Aircraft and Owner/Operator Information

Aircraft Make: PIPER
Registration: N4027W
Model/Series: PA 32-300 301
Aircraft Category: Airplane
Year of Manufacture:1966 
Amateur Built:No 
Airworthiness Certificate: Normal
Serial Number: 32-40043
Landing Gear Type: Tricycle
Seats: 6
Date/Type of Last Inspection: 12/01/2017, Annual
Certified Max Gross Wt.: 3400 lbs
Time Since Last Inspection: 6 Hours
Engines: 1 Reciprocating
Airframe Total Time: 5979 Hours as of last inspection
Engine Manufacturer: Lycoming
ELT: Installed, not activated
Engine Model/Series: IO-540-K1G5D
Registered Owner: On file
Rated Power: 300 hp
Operator: On file
Operating Certificate(s) Held: None

The airplane was powered by a Lycoming IO-540-K1G5D, a normally-aspirated, direct-drive, air-cooled, 300-horsepower engine. Aircraft logbooks furnished by the pilot showed that the airplane's most recent annual inspection was completed on December 1, 2017, at which time the airplane had accumulated 5,979 total flight hours. The entry listed a tachometer time of 747.1 flight hours at the time of the inspection. At the time of the airplane's most recent service, the engine had accrued a total of 1,231.6 hours since major overhaul.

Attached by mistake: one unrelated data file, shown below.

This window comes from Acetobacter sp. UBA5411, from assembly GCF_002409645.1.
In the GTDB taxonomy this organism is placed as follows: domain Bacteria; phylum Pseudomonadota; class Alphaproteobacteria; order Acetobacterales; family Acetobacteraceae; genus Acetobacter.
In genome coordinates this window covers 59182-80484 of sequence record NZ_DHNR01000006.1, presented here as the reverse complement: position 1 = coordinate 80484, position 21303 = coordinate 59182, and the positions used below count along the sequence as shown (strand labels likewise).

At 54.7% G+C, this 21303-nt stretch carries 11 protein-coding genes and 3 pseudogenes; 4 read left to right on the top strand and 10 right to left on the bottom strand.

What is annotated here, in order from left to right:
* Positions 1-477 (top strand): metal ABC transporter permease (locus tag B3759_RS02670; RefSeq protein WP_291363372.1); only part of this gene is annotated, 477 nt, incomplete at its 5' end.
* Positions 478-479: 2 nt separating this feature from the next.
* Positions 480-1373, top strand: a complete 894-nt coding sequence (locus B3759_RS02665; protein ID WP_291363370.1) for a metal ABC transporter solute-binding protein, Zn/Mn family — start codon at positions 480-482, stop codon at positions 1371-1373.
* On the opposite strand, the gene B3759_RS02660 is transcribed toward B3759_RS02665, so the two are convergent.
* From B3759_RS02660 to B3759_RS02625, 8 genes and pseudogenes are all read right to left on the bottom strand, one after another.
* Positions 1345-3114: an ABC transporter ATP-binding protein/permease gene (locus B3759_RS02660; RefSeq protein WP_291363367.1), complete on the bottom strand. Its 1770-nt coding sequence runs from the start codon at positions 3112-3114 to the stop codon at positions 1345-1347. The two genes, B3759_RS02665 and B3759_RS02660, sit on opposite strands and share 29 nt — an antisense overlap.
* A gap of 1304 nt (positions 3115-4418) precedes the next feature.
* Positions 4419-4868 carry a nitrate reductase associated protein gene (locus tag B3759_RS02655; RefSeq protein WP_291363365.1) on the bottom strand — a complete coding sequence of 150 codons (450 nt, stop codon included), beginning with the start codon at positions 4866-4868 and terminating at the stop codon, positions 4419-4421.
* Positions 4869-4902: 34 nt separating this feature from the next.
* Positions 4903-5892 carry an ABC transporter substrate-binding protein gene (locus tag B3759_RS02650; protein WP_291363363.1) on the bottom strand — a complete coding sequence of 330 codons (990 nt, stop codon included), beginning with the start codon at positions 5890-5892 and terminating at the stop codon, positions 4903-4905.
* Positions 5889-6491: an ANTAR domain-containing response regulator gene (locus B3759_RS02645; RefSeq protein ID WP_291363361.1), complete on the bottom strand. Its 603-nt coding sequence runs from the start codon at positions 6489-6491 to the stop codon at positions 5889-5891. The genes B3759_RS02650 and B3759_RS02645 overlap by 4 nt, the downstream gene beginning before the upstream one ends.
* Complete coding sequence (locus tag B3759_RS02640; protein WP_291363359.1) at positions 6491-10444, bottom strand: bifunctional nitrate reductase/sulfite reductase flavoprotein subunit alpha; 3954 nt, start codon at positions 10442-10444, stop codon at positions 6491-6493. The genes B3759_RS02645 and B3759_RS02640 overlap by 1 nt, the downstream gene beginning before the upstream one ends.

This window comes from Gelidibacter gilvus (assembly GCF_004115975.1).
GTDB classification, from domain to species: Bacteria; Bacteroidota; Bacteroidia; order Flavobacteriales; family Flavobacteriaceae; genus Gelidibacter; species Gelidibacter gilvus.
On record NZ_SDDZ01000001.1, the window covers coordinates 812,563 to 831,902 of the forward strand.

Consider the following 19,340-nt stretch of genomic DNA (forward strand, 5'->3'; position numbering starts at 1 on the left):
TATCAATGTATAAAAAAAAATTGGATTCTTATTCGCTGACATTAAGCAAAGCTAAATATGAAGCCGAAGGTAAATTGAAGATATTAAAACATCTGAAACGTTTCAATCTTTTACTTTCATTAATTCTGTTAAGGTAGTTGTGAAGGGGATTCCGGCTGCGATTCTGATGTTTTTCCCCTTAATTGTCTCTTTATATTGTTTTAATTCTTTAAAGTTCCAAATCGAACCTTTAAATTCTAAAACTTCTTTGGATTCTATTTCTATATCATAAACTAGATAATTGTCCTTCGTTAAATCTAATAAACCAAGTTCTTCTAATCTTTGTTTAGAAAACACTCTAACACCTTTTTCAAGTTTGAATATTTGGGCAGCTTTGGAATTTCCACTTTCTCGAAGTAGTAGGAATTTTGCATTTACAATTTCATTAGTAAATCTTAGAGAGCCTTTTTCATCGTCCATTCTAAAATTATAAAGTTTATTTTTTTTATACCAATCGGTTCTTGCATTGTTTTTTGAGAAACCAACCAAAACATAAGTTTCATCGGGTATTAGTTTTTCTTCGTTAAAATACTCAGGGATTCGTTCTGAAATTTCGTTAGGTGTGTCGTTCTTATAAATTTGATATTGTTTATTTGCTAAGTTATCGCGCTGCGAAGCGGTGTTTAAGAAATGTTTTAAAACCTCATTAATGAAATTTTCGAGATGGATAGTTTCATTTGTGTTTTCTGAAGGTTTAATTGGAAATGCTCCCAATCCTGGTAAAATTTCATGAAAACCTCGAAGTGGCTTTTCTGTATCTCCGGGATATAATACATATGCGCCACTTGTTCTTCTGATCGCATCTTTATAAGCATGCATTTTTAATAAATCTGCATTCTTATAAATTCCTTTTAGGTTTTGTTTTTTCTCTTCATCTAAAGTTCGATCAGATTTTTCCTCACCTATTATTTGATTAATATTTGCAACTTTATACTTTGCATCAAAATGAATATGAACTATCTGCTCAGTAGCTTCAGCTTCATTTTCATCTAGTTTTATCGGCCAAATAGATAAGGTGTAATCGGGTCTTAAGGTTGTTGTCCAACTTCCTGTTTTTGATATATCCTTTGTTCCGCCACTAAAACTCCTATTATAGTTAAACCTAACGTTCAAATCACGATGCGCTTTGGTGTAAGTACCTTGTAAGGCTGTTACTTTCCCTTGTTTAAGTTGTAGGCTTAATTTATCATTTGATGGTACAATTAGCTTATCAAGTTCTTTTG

The pilot reported that he purchased the accident airplane in December 2017, and on the day of the accident, he had planned to fly with his instructor and observe the performance of a recently installed engine monitor.

An airframe and powerplant mechanic employed by Advanced Aviation Reno, Inc., the maintenance facility partially owned by the pilot of the accident airplane reported that he had been asked to install a JP Instruments engine monitor in the accident airplane. The day before the accident, the company received fittings for the fuel flow sending unit portion of the assembly; however, the fittings were not the correct size for the fuel pump inlet line. The mechanic informed his director of maintenance of the error and then reinstalled the fuel line with a stubby wrench and reported to the director of maintenance that the fuel line had been tightened. He did not re-torque the fitting, as he was under the impression that the installation would be completed before the airplane was returned to service. When the pilot came to retrieve the airplane, the mechanic was working on another aircraft and had assumed the pilot was not going to fly the airplane.